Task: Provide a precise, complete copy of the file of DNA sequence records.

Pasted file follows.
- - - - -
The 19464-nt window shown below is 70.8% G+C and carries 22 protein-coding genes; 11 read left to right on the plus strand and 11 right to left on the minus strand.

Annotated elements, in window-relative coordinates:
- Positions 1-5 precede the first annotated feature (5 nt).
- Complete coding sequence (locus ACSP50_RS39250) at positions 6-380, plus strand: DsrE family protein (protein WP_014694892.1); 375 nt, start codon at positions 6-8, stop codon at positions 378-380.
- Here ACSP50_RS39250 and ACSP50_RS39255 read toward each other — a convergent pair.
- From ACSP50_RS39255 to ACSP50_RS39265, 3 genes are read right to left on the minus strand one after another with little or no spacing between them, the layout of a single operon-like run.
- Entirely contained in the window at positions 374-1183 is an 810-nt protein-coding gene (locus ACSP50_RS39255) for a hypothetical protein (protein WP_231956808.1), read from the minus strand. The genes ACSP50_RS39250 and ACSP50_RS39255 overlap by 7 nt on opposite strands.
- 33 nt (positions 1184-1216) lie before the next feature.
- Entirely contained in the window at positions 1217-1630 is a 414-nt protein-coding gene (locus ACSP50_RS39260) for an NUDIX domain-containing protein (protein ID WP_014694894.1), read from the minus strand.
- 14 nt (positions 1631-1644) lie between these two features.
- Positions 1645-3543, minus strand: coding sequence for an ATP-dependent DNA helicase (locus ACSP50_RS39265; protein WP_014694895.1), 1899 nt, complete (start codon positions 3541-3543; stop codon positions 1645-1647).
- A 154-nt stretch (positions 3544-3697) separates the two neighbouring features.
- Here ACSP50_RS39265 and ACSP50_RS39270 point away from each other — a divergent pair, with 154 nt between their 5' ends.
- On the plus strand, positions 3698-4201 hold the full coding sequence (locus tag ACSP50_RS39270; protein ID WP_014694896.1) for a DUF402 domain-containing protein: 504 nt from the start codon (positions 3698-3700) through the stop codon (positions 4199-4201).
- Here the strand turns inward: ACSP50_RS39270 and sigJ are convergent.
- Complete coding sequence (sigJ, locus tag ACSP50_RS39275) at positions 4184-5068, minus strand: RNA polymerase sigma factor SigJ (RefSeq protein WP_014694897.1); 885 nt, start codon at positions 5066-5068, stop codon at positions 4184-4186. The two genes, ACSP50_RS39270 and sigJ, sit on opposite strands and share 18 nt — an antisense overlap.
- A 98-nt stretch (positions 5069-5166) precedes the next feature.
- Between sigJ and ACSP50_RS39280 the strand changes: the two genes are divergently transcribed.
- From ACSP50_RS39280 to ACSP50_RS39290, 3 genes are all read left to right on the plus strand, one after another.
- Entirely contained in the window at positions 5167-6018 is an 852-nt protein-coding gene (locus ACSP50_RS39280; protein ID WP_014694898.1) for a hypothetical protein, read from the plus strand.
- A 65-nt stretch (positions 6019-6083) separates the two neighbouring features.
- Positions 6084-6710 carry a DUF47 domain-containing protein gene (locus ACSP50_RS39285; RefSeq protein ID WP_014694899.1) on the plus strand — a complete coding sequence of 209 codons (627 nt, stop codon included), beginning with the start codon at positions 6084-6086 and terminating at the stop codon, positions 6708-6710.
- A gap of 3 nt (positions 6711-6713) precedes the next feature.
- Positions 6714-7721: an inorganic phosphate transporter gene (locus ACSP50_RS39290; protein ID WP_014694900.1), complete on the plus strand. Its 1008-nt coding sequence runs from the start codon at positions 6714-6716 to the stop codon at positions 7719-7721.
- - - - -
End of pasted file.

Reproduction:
The 19464-nt window shown below is 70.8% G+C and carries 22 protein-coding genes; 11 read left to right on the plus strand and 11 right to left on the minus strand.

Annotated elements, in window-relative coordinates:
- Positions 1-5 precede the first annotated feature (5 nt).
- Complete coding sequence (locus ACSP50_RS39250) at positions 6-380, plus strand: DsrE family protein (protein WP_014694892.1); 375 nt, start codon at positions 6-8, stop codon at positions 378-380.
- Here ACSP50_RS39250 and ACSP50_RS39255 read toward each other — a convergent pair.
- From ACSP50_RS39255 to ACSP50_RS39265, 3 genes are read right to left on the minus strand one after another with little or no spacing between them, the layout of a single operon-like run.
- Entirely contained in the window at positions 374-1183 is an 810-nt protein-coding gene (locus ACSP50_RS39255) for a hypothetical protein (protein WP_231956808.1), read from the minus strand. The genes ACSP50_RS39250 and ACSP50_RS39255 overlap by 7 nt on opposite strands.
- 33 nt (positions 1184-1216) lie before the next feature.
- Entirely contained in the window at positions 1217-1630 is a 414-nt protein-coding gene (locus ACSP50_RS39260) for an NUDIX domain-containing protein (protein ID WP_014694894.1), read from the minus strand.
- 14 nt (positions 1631-1644) lie between these two features.
- Positions 1645-3543, minus strand: coding sequence for an ATP-dependent DNA helicase (locus ACSP50_RS39265; protein WP_014694895.1), 1899 nt, complete (start codon positions 3541-3543; stop codon positions 1645-1647).
- A 154-nt stretch (positions 3544-3697) separates the two neighbouring features.
- Here ACSP50_RS39265 and ACSP50_RS39270 point away from each other — a divergent pair, with 154 nt between their 5' ends.
- On the plus strand, positions 3698-4201 hold the full coding sequence (locus tag ACSP50_RS39270; protein ID WP_014694896.1) for a DUF402 domain-containing protein: 504 nt from the start codon (positions 3698-3700) through the stop codon (positions 4199-4201).
- Here the strand turns inward: ACSP50_RS39270 and sigJ are convergent.
- Complete coding sequence (sigJ, locus tag ACSP50_RS39275) at positions 4184-5068, minus strand: RNA polymerase sigma factor SigJ (RefSeq protein WP_014694897.1); 885 nt, start codon at positions 5066-5068, stop codon at positions 4184-4186. The two genes, ACSP50_RS39270 and sigJ, sit on opposite strands and share 18 nt — an antisense overlap.
- A 98-nt stretch (positions 5069-5166) precedes the next feature.
- Between sigJ and ACSP50_RS39280 the strand changes: the two genes are divergently transcribed.
- From ACSP50_RS39280 to ACSP50_RS39290, 3 genes are all read left to right on the plus strand, one after another.
- Entirely contained in the window at positions 5167-6018 is an 852-nt protein-coding gene (locus ACSP50_RS39280; protein ID WP_014694898.1) for a hypothetical protein, read from the plus strand.
- A 65-nt stretch (positions 6019-6083) separates the two neighbouring features.
- Positions 6084-6710 carry a DUF47 domain-containing protein gene (locus ACSP50_RS39285; RefSeq protein ID WP_014694899.1) on the plus strand — a complete coding sequence of 209 codons (627 nt, stop codon included), beginning with the start codon at positions 6084-6086 and terminating at the stop codon, positions 6708-6710.
- A gap of 3 nt (positions 6711-6713) precedes the next feature.
- Positions 6714-7721: an inorganic phosphate transporter gene (locus ACSP50_RS39290; protein ID WP_014694900.1), complete on the plus strand. Its 1008-nt coding sequence runs from the start codon at positions 6714-6716 to the stop codon at positions 7719-7721.